Can Josh Byrnes escape a GOP primary challenge in Iowa House district 51?

Since last summer, many Iowa politics watchers have had Republican State Representative Josh Byrnes on retirement watch. However, he announced this week that he will seek a third term in Iowa House district 51. After the jump I’ve posted a district map and Byrnes’ re-election statement.

Democratic candidate Laura Hubka has been actively campaigning for months. She’s facing a relatively strong incumbent in this district, which covers Howard, Mitchell, Worth, and part of Winneshiek Counties along Iowa’s northern border. Byrnes was comfortably re-elected in 2012 even as President Barack Obama won more than 55 percent of the vote in House district 51. The latest totals from the Secretary of State’s office indicate that the district contains 5,765 registered Democrats, 6,470 Republicans, and 8,643 no-party voters.

Although I have not heard of any Republican planning to challenge Byrnes, three factors make me suspect he will not get a free pass in the GOP primary.

1. Byrnes is the leading Iowa House proponent of raising the gasoline tax, a popular view among some rural constituencies but not in the Republican base. He even taunted the advocacy group Iowans for Tax Relief after this year’s subcommittee hearing, where the gas tax bill advanced.

2. While many Iowa House Republicans are quietly satisfied to see a constitutional amendment on marriage die in the funnel for two years running, to my knowledge Byrnes is still the only person in his caucus who openly supports same-sex marriage rights.

3. Last year Byrnes was one of just two GOP legislators to support the Democratic position on expanding Medicaid in Iowa. (The other one, Brian Moore, represents the most Democratic-leaning Iowa House district Republicans now control.)

It will be a St. Patrick’s Day miracle if no anti-tax zealot, social conservative, or “Liberty” activist steps up to challenge Byrnes by the March 14 filing deadline.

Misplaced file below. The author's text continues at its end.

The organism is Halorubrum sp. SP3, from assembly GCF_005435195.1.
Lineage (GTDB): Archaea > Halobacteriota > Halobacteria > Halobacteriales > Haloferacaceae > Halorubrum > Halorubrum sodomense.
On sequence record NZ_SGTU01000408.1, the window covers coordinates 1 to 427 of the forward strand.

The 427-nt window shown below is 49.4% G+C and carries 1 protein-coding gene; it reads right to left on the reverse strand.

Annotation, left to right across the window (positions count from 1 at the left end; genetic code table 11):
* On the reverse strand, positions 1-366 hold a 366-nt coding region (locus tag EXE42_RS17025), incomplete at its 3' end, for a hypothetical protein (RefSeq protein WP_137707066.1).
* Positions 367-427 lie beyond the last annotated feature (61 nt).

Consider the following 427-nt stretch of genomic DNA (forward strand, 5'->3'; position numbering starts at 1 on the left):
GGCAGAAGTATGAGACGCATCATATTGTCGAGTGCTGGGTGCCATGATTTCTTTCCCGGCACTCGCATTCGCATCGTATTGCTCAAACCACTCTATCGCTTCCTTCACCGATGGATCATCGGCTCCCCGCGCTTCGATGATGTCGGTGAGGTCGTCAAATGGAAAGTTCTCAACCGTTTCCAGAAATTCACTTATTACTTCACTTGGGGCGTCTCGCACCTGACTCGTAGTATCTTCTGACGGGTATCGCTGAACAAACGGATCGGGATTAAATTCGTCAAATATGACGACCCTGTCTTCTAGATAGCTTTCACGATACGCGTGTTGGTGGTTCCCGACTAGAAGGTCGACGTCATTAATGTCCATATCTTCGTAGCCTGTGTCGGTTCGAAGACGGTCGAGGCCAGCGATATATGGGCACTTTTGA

UPDATE: Amazingly, no other Republican filed papers to seek the GOP nomination in House district 51.

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Supreme Court marriage linkfest: Federal DOMA doomed?

Today the U.S. Supreme Court heard oral arguments in United States v. Windsor, a challenge to the constitutionality of the 1996 federal Defense of Marriage Act. Unlike yesterday’s hearing on California’s same-sex marriage ban, this case will affect many Iowans directly. The court’s ruling on DOMA will determine whether thousands of married LGBT couples in Iowa are eligible for benefits granted to married citizens under federal law.

Lots of links are after the jump, but the enduring sound bite from the day will surely be Justice Ruth Bader Ginsburg’s comment: “You’re saying […] there are two kinds of marriages, the full marriage, and this sort of skim milk marriage.”

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Supreme Court marriage linkfest: Prop 8 case (updated)

The U.S. Supreme Court heard oral arguments today in Hollingsworth v. Perry, the challenge to California’s constitutional amendment that banned same-sex marriages. Proposition 8 passed by popular referendum in 2008.

Many links about today’s hearing and possible outcomes are after the jump. A separate post will cover tomorrow’s Supreme Court arguments in the challenge to the federal Defense of Marriage Act.

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